So how big should your garden be? As big as you want it. I figured out how much I needed by starting out small and gradually increasing the size as time went by. I adjusted things as I went along. I still don't have it perfect, in fact I never will. I always grow extra of everything, that way I have surplus to trade, giveaway, feed to the animals. And when a crop fails, I'll have so etching else growing to fill in the slack. 


  1. You know the truth, it looks so easy, but reality takes down many a seedling - sometimes the lessons learned are painful (to one's pride, if not more). I am mesmerized by those levitating radishes you have, though! How you do dat??
    Trellises are another part of learning, as I thought they could hold up even heavy tomato vines, but Maui's zephyrs (gale-force!) taught me to double-over-engineer them. I don't have any answer for the question of garden size - no one size fits all. I do tend to tell beginners to start easy - a little patch of lettuce or radishes, then a tomato plant or two, just so the lessons of watching, watering, weeding, and wondering can be take root in the gardener-to-be's mind. Even when I get to "tour" a very akamai gardener's operation, I don't ask about yield or technique as much as I ask, "What have you learned here?" I am amazed sometimes by the responses.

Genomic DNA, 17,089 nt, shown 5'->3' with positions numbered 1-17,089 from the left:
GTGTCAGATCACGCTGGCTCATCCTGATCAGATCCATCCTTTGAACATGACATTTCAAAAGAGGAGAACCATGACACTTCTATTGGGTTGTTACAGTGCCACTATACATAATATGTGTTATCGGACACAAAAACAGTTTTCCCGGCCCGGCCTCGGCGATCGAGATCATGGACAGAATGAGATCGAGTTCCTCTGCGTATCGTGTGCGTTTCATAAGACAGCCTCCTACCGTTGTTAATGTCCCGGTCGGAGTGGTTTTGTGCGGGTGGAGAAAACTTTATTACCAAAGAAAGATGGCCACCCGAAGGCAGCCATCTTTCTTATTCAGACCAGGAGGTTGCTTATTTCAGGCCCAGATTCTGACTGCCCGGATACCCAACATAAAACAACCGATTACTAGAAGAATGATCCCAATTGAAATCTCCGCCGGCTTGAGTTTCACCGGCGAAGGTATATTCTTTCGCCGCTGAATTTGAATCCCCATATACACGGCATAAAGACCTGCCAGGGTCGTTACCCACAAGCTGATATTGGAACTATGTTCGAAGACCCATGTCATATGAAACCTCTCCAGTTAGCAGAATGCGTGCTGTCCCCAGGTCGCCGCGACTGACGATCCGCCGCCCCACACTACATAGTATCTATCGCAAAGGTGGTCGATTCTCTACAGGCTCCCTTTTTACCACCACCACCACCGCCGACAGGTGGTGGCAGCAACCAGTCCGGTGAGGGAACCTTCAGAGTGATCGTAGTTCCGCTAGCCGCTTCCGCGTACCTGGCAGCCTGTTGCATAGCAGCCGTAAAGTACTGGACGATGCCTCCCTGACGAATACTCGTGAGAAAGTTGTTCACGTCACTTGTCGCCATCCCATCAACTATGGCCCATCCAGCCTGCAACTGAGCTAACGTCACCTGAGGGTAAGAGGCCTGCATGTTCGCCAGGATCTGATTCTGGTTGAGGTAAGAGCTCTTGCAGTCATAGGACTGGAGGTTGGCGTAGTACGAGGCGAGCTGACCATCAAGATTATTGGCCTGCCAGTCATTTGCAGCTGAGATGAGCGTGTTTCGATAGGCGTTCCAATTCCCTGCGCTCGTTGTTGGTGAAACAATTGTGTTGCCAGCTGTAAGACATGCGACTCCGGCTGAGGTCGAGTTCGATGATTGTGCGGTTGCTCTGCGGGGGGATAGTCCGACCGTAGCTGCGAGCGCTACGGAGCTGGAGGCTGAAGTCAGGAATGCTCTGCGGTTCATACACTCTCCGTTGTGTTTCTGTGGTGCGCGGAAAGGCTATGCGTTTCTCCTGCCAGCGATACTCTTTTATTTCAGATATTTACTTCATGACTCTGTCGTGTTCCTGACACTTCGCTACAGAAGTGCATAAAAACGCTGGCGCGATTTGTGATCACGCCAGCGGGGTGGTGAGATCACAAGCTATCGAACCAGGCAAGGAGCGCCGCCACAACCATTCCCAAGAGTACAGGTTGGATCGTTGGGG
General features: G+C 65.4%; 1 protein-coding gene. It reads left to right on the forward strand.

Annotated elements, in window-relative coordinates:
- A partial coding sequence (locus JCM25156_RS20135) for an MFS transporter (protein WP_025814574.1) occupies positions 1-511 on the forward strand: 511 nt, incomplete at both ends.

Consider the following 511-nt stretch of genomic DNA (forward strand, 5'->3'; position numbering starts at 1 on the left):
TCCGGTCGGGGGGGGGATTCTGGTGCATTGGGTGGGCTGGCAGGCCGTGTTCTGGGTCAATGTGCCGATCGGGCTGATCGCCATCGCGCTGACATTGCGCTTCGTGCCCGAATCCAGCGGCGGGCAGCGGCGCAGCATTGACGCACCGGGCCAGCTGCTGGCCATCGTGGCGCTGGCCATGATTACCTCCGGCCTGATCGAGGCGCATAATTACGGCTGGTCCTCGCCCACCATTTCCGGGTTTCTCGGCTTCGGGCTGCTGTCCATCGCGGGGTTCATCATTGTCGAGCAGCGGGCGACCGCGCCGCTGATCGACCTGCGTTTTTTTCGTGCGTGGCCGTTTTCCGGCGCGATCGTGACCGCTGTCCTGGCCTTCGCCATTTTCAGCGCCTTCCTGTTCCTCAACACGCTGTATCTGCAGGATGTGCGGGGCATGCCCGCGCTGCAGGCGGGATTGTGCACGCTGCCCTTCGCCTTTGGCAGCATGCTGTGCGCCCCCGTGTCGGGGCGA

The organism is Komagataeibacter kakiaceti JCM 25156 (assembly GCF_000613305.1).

1. The radishes are a variety called French Breakfast. They grow long instead of round and are rather mild for a radish. We're not fans of them raw, but we love them in stir fry plus use the greens in soups and stews.